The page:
Extracting a specific piece of information from an address using regular expressions and lookups

Henry Simms
Henry Simms Administrator
edited December 2023 in General

Data Studio has several built-in functions to allow you parse strings of text and extract a particular substring that contains the information you need. A common example would be to extract a postal code, state or country from a postal address, where the whole address is a single comma-separated string. Typically this information could then be used for tasks like segmentation analysis.

This article explores several different techniques for doing the job. Some of these techniques use Data Studio’s regular expression (regex) functions, and you can find an introduction to those in an earlier discussion post.

The ideal solution in the case of postal addresses would be to use the Validate Addresses step in Data Studio, returning elements for a validated address in separate columns using the component layout. However, Validate Addresses is does not have complete global coverage and does require additional licensing, so it’s useful to have some alternative options.

Simple extract matches on a zip code regex pattern:

Using the Parse By Regular Expression function we can return matches to a specified regular expression

To find the zip code we try to identify and extract a five-digit number from within the address string. The regex [0-9][0-9][0-9][0-9][0-9] would match to any five digit number, and so we can use the function like this:

This approach works well in some cases, but as you can see in rows 5 and 6, our function is picking up street numbers as well as zip codes:

Selecting a particular instance of the match

In the case where the Parse By Regular Expression function finds more than 1 match, these will be returned as a comma-separated list. Data Studio has functions that handle lists in this format, so if we already have a rule for which element to pick, the process is easy. In this case, we should always pick the last matching 5-digit number found, as this is going to be the Zip:

In the above example, we simply reverse the list and then extract the first item in the list. Reversing the list has no effect on lists of 1 (in other words, where the parse function only funds one match), but where more than one match is found it brings our Zip string to the start of the list, making it easy to extract.

Note that it would also be possible to define a regex to do this.

Selecting a string using a more advanced regex

More complex regular expressions can give you much greater control over what string matches you can extract. By using the regex \d{5}(?:[-]\d{4})? We can optionally select the 4-digit zip+4 code along with the 5-digit zip code:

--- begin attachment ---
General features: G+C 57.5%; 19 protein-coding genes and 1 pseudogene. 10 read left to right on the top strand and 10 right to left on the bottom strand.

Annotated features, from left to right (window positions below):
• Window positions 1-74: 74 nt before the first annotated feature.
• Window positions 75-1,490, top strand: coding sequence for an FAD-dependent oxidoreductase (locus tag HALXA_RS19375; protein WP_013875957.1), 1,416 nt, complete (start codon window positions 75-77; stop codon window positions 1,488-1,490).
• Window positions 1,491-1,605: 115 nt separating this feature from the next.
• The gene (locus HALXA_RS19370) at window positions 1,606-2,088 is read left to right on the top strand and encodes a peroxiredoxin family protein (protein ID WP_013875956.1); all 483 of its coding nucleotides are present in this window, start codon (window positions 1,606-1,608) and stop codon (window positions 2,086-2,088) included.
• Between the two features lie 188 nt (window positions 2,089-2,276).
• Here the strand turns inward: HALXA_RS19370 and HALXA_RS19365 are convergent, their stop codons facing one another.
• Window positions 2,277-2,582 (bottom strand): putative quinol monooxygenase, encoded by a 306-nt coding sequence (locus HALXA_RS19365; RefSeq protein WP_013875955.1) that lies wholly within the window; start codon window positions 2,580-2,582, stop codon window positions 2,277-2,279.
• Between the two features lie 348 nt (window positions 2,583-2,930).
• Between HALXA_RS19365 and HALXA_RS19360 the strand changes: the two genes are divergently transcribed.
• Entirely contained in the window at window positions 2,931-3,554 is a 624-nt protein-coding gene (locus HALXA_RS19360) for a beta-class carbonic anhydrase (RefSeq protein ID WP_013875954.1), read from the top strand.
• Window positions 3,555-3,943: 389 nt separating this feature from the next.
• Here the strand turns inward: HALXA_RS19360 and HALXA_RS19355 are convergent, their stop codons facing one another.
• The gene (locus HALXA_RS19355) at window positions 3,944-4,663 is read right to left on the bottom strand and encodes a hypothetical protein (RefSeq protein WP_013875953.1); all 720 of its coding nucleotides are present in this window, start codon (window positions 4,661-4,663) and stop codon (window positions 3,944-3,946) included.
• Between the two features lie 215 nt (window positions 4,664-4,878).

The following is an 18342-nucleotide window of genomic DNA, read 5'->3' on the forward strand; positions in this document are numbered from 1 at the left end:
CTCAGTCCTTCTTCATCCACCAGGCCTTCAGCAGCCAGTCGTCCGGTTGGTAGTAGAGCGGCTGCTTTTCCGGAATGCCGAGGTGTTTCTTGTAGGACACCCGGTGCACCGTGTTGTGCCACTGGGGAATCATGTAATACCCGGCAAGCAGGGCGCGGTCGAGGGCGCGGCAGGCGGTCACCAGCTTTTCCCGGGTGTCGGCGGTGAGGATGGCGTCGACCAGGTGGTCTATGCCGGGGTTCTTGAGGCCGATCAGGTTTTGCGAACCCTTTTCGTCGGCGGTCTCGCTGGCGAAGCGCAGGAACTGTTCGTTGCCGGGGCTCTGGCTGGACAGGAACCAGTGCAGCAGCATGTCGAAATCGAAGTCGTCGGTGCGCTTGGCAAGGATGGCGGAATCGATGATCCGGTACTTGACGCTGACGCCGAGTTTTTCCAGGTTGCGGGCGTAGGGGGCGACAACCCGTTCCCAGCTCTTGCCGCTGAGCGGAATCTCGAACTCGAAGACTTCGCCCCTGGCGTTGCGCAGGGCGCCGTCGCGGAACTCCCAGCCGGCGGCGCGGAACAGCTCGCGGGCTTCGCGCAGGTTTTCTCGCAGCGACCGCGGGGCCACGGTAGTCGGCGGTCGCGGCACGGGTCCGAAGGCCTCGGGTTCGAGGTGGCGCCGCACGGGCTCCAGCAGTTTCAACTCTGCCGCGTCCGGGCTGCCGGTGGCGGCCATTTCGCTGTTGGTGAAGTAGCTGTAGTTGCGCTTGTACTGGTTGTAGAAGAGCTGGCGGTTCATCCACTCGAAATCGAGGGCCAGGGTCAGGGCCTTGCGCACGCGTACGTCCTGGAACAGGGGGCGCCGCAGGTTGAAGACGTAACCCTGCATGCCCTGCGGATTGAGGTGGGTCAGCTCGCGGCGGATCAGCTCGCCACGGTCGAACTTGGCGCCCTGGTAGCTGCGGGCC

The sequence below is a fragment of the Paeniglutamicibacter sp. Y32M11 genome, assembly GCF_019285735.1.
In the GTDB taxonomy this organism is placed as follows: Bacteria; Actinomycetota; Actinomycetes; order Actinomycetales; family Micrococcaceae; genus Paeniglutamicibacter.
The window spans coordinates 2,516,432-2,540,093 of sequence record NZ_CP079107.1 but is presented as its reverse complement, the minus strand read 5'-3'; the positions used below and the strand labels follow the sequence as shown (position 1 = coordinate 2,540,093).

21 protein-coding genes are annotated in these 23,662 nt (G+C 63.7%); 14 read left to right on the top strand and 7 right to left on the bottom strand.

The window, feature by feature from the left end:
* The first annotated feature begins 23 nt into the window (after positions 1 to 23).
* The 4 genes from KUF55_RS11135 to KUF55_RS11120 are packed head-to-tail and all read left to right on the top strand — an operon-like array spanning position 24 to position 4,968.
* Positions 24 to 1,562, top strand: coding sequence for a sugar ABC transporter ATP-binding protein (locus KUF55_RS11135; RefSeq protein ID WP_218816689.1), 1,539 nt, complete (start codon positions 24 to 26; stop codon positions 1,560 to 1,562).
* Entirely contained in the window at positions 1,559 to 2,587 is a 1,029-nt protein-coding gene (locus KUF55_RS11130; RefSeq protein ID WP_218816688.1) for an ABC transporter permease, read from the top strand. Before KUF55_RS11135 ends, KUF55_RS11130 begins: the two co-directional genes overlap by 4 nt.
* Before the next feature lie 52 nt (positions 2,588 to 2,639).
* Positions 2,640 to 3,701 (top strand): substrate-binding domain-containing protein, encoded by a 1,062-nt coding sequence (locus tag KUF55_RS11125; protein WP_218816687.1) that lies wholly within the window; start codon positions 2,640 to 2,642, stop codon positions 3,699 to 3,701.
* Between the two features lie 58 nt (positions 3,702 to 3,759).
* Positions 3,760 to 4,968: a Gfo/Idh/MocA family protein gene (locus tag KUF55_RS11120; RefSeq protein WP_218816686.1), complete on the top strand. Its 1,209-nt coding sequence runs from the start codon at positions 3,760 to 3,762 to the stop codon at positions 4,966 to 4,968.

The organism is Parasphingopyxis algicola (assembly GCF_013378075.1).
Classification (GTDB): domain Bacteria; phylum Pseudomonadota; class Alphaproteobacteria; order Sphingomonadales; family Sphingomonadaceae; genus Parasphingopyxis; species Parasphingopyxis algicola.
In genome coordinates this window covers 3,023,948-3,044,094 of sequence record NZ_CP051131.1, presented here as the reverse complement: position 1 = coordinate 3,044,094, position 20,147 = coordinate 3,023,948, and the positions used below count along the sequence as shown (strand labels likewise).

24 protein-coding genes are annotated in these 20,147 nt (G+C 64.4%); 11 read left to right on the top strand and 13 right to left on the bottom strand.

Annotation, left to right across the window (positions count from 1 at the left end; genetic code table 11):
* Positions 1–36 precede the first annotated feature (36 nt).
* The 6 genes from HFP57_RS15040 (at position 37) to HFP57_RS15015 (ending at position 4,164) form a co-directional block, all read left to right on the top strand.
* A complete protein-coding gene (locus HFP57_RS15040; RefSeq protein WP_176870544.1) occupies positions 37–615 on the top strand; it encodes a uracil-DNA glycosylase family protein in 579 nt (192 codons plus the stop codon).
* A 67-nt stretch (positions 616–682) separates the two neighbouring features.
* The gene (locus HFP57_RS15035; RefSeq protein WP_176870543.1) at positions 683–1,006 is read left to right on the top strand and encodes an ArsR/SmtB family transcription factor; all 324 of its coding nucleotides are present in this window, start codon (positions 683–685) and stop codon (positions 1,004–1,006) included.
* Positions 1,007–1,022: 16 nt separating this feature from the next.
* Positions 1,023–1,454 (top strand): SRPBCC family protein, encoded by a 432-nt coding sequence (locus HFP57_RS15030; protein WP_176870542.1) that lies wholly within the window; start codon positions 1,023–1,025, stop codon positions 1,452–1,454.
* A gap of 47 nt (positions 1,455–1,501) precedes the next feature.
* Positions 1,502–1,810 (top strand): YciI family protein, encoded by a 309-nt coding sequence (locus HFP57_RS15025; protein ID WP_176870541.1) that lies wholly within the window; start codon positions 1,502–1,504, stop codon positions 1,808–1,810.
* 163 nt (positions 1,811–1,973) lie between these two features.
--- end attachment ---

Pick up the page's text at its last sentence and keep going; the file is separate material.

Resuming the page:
Extracting a match from a domain

While some address elements, like zip, have a well-defined structure and are easy to extract using regex, other elements are better identified using a lookup to a known domain.

For example we can use the Extract Matches as List function to identify US state codes by looking up to a defined domain. Our domain will be a data studio table that looks like this:

By using this as the lookup table in a Transform step, we can define the function as follows:

The Match Type and Input Type options allow you to configure how the matching will behave, and whether the input is tokenized by spaces, commas, or whether we want to match the whole input. For more information see the user guide’s description of this function.

@Clinton Jones has written up another example of using the Extract Matches As List lookup to extract a country name here, which is well worth a look


  • Clinton Jones
    Clinton Jones Experian Elite
    edited October 2019

    @Henry Simms this is great.

    I have a similar issue that i want to resolve with addresses where the state and zip are in the same postcode column and i want to parse these out to two columns.

    What are my options for that?

  • Henry Simms
    Henry Simms Administrator

    @Clinton Jones there are a couple of ways you might be able to deal with this.

    Where you have multiple elements in a single field which are space-separated, turning these into a comma-separated list can be a good start, allowing you to deal with the elements using the approaches described above. Using the Split function, with 0 as the element to return, will give you all list items

    Results is:

    If you use the regex from above (\d{5}(?:[-]\d{4})?) in the Extract Matches As List to get zips and +4s out into a new column, here's an interesting way to get the remainder (the state in this case) out of the string without doing a lookup on state code: I've decided to use the List Difference function to pull out the values that remain once the zip (which we've already parsed out) is removed. Here I do:

    The result is shown in the final column below. We haven't needed to use any regex or lookup to generate the state, we're just picking what's left when any Zip data is removed. Obviously you could go on to validate the state (try the Contains Match function for this)

    If you have more than two elements in a single column to split out, the process will be similar to above but there will be more iterative steps to acheive the result you want.

  • Clinton Jones
    Clinton Jones Experian Elite

    @Katya Jermolina - this is a nice approach